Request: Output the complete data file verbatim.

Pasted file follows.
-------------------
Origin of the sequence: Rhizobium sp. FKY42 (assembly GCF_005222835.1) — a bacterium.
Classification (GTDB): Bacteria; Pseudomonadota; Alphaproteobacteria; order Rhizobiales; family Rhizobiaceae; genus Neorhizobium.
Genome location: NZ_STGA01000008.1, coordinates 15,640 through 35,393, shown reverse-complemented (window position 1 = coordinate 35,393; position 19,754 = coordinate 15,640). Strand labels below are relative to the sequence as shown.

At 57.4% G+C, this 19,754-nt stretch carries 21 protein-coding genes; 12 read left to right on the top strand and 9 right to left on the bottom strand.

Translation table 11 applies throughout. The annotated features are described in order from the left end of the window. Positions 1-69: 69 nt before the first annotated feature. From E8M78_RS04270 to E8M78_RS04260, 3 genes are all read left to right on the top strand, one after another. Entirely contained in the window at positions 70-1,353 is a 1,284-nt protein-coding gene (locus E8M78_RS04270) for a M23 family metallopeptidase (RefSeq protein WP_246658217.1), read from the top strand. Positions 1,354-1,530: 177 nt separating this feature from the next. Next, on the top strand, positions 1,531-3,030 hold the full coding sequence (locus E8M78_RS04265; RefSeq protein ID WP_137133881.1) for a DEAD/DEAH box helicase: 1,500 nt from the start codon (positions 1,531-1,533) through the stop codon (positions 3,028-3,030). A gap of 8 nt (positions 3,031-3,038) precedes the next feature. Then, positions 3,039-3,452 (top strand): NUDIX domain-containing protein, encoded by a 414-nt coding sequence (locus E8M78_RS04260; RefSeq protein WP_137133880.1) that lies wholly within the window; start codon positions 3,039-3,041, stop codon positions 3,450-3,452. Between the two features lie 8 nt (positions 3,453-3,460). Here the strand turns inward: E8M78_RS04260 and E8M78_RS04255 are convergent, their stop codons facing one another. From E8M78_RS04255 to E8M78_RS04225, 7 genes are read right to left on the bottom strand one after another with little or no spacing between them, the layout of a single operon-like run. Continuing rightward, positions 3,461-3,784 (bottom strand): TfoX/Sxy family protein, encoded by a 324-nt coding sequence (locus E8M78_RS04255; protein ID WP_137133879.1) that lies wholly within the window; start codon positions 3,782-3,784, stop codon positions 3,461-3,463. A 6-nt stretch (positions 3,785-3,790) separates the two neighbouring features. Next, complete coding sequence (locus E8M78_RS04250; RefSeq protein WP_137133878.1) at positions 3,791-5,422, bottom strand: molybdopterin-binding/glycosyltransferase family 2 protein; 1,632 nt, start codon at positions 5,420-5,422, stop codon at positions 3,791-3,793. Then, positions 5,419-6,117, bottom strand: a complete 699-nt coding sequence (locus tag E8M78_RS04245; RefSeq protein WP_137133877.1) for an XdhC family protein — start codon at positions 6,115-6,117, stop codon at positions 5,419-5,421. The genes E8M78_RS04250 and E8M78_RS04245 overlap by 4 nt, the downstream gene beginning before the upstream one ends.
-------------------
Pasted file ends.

Origin of the sequence: Rhizobium sp. FKY42 (assembly GCF_005222835.1) — a bacterium.
Classification (GTDB): Bacteria; Pseudomonadota; Alphaproteobacteria; order Rhizobiales; family Rhizobiaceae; genus Neorhizobium.
Genome location: NZ_STGA01000008.1, coordinates 15,640 through 35,393, shown reverse-complemented (window position 1 = coordinate 35,393; position 19,754 = coordinate 15,640). Strand labels below are relative to the sequence as shown.

At 57.4% G+C, this 19,754-nt stretch carries 21 protein-coding genes; 12 read left to right on the top strand and 9 right to left on the bottom strand.

Translation table 11 applies throughout. The annotated features are described in order from the left end of the window. Positions 1-69: 69 nt before the first annotated feature. From E8M78_RS04270 to E8M78_RS04260, 3 genes are all read left to right on the top strand, one after another. Entirely contained in the window at positions 70-1,353 is a 1,284-nt protein-coding gene (locus E8M78_RS04270) for a M23 family metallopeptidase (RefSeq protein WP_246658217.1), read from the top strand. Positions 1,354-1,530: 177 nt separating this feature from the next. Next, on the top strand, positions 1,531-3,030 hold the full coding sequence (locus E8M78_RS04265; RefSeq protein ID WP_137133881.1) for a DEAD/DEAH box helicase: 1,500 nt from the start codon (positions 1,531-1,533) through the stop codon (positions 3,028-3,030). A gap of 8 nt (positions 3,031-3,038) precedes the next feature. Then, positions 3,039-3,452 (top strand): NUDIX domain-containing protein, encoded by a 414-nt coding sequence (locus E8M78_RS04260; RefSeq protein WP_137133880.1) that lies wholly within the window; start codon positions 3,039-3,041, stop codon positions 3,450-3,452. Between the two features lie 8 nt (positions 3,453-3,460). Here the strand turns inward: E8M78_RS04260 and E8M78_RS04255 are convergent, their stop codons facing one another. From E8M78_RS04255 to E8M78_RS04225, 7 genes are read right to left on the bottom strand one after another with little or no spacing between them, the layout of a single operon-like run. Continuing rightward, positions 3,461-3,784 (bottom strand): TfoX/Sxy family protein, encoded by a 324-nt coding sequence (locus E8M78_RS04255; protein ID WP_137133879.1) that lies wholly within the window; start codon positions 3,782-3,784, stop codon positions 3,461-3,463. A 6-nt stretch (positions 3,785-3,790) separates the two neighbouring features. Next, complete coding sequence (locus E8M78_RS04250; RefSeq protein WP_137133878.1) at positions 3,791-5,422, bottom strand: molybdopterin-binding/glycosyltransferase family 2 protein; 1,632 nt, start codon at positions 5,420-5,422, stop codon at positions 3,791-3,793. Then, positions 5,419-6,117, bottom strand: a complete 699-nt coding sequence (locus tag E8M78_RS04245; RefSeq protein WP_137133877.1) for an XdhC family protein — start codon at positions 6,115-6,117, stop codon at positions 5,419-5,421. The genes E8M78_RS04250 and E8M78_RS04245 overlap by 4 nt, the downstream gene beginning before the upstream one ends.